They say that all politics is local. This is true. Equally true is the notion that the government closest to you is the entity of government that affects you the most. So, when local politics and the power brokers behind local politics are corrupt, the people suffer.
Corrupt politicians are nothing new to politics. They are chronicled back to the Roman Empire and before. Power plays during the times of the pharaohs were commonplace and the Ides of March saw Caesar on the wrong end of a multitude of daggers. So, too, are power brokers infamously enshrined in the annals of history.
One of the most significant double-edged swords to emerge in recent years where politics and government are concerned is social media.
On the one hand, it obliterates the monopoly on information that the mainstream media held to date. No longer can the “Big 3” networks propagandize ideologically about things like the Tet Offensive (actually a significant victory for the United States but characterized as a loss by CBS news anchor Walter Cronkite and others) and get away with molding the opinions of the American people. Social media has allowed the people to call the propagandist media out on manipulation.
On the other hand, we have disingenuous power players (or “trolls”) who seed disingenuous content on social media to further the poison-politics of their “operative” candidates, most often elected officials running for re-election who would serve as a gateway to monetary benefit to special interest parties. A perfect example of this would be the politician running for re-election who is bankrolled by deep-pocket developers who expect quid pro quo when zoning variances and other legislation come before the local authority. “You give me a contribution and I will see the good in your project for the community,” or, in other words, “You wash my back and I’ll wash yours.”
Social media trolls will gin-up unwarranted outrage by seeding disingenuous content and queries so that people engage emotionally, and before they explore the facts of the matter from valid and legitimate sources. This is the sharper edge of the double-edged sword. Our society has become so addicted to convenience that it mistakes (or not) supposition for fact because it believes it is getting legitimate information on social media.
To that end, Facebook, Twitter, Instagram and the rest of the more popular social media platforms play into this informational power grab by inferring that they vet informational sources. Facebook instituted new algorithms and protocol to vet informational sources, but the “vetters” themselves have been called into question for their biases.
Facebook “groups” have established administrators to vet individuals and content, but many of those groups are decidedly jaded to a position or a movement, political or ideological. Who is to say that those administrators aren’t ideologically skewed to a particular line of thought; that they aren’t willing to dedicate themselves to one-sided coverage or to advancing known untruths to achieve their goals?
Progressives and disingenuous political operatives believe, in their heart of hearts, that the end justifies the means.
While this malady is certainly happening at a national level, it is more destructive and more prevalent on local levels. Because media — and especially mainstream media — is geared toward attracting the largest audience (a must for purposes of ratings and profit) local politics is most often incubated on social media. This allows for inexperienced and disingenuous political operatives and “wannabes” to pollute the information that voters (citizens and taxpayers) consume about the goings-on. False statements, known untruths, disingenuous memes and flat-out smears are their practice and trade. Want to be a “news source”? All you have to do is throw up a Facebook page, call it a newspaper, buy a banner and pretend you are a journalist. The result of their efforts is elevating corruption to elected office.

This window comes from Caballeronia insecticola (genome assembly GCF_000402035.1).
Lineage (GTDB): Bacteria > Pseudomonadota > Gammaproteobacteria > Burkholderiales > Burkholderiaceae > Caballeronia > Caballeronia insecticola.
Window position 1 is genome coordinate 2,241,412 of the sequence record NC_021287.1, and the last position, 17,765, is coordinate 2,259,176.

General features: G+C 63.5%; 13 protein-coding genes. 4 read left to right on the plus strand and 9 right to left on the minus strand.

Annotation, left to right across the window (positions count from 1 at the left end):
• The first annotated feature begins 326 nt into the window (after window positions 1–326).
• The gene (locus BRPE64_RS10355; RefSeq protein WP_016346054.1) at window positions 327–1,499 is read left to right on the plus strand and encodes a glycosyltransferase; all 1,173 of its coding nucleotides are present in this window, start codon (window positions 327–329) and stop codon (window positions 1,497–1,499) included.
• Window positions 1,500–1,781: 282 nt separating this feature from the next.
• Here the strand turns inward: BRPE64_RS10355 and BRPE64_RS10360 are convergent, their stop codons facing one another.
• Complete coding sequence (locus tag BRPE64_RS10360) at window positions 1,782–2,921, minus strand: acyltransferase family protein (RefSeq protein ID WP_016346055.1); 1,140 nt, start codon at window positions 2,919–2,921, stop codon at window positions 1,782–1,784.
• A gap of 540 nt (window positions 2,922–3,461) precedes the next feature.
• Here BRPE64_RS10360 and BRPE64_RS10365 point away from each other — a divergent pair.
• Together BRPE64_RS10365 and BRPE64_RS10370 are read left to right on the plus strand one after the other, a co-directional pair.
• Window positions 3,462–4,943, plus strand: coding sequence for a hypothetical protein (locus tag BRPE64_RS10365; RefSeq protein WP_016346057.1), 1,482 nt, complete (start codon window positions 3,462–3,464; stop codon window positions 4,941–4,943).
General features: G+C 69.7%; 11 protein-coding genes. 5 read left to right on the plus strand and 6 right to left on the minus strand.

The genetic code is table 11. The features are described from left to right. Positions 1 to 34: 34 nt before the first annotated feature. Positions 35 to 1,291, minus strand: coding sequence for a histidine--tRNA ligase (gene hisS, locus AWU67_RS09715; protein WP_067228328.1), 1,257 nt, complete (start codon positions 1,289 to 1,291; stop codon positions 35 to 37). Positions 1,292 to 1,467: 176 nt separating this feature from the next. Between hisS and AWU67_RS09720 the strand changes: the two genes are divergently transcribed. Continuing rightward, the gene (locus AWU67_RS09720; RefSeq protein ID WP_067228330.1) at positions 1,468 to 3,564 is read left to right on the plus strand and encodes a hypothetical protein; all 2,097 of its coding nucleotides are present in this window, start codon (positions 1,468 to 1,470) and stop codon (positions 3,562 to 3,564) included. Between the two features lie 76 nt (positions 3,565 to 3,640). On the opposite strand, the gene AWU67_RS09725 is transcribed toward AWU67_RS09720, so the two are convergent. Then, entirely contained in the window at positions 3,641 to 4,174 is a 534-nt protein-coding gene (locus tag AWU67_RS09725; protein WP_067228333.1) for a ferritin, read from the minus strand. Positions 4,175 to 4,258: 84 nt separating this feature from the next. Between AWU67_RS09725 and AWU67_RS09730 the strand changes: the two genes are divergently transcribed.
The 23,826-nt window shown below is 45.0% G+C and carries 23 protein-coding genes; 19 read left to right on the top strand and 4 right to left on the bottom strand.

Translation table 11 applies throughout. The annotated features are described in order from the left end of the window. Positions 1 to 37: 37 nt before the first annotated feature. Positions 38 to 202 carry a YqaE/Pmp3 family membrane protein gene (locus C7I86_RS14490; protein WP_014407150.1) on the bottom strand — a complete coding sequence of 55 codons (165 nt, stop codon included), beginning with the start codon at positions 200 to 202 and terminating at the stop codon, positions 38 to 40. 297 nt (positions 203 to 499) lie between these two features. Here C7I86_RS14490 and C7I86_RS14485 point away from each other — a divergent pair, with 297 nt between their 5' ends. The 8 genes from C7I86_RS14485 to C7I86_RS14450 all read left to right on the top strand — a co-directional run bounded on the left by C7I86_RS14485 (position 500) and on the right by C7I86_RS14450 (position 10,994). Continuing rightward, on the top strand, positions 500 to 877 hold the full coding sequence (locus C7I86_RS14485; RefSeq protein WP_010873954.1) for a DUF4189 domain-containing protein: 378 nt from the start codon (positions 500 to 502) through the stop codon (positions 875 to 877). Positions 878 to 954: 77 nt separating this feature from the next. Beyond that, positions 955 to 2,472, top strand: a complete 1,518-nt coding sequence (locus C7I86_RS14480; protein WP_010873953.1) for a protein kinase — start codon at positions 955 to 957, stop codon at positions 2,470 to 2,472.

So, what can be done to neuter the disingenuous local power brokers? The answer is simple but it requires effort, and sadly effort is something our society has conditioned ourselves not to expend unless it is about our own personal pleasures.
We all — all of us — need to go to the sources for information. If information is cited in an article, go to the citation and consume the information from the source. If a notion is floated that seems explosive, question the author or poster for source information. Don’t consume hearsay on social media as fact; vet the information for validity. Question everything and everyone. Demand sources, and if the originator cannot provide them consider that source as invalid. Demand and expect truth and when you come across someone who is advancing propaganda or untruths; unmask them and brand them with a nuevo scarlet letter: “P” for propagandist.
Social media is a fantastic forum and it helps us to keep in touch with people, alerts us to events and, yes, keeps us up with the happenings in our neighborhoods, towns and cities. But just like any other information source, social media has its dark side and its dark players — those who would gain (usually monetarily) from manipulating your understanding of the issues.
Please take the time to find source information so you aren’t duped into doing the disingenuous their bidding. As President Ronald Reagan said: “Trust but verify.” It’s the intelligent thing to do.
Frank Salvato is the operating partner at The Archangel Organization, a management and organizational strategies group. He serves as managing editor of The New Media Journal. The opinions are the writer's.
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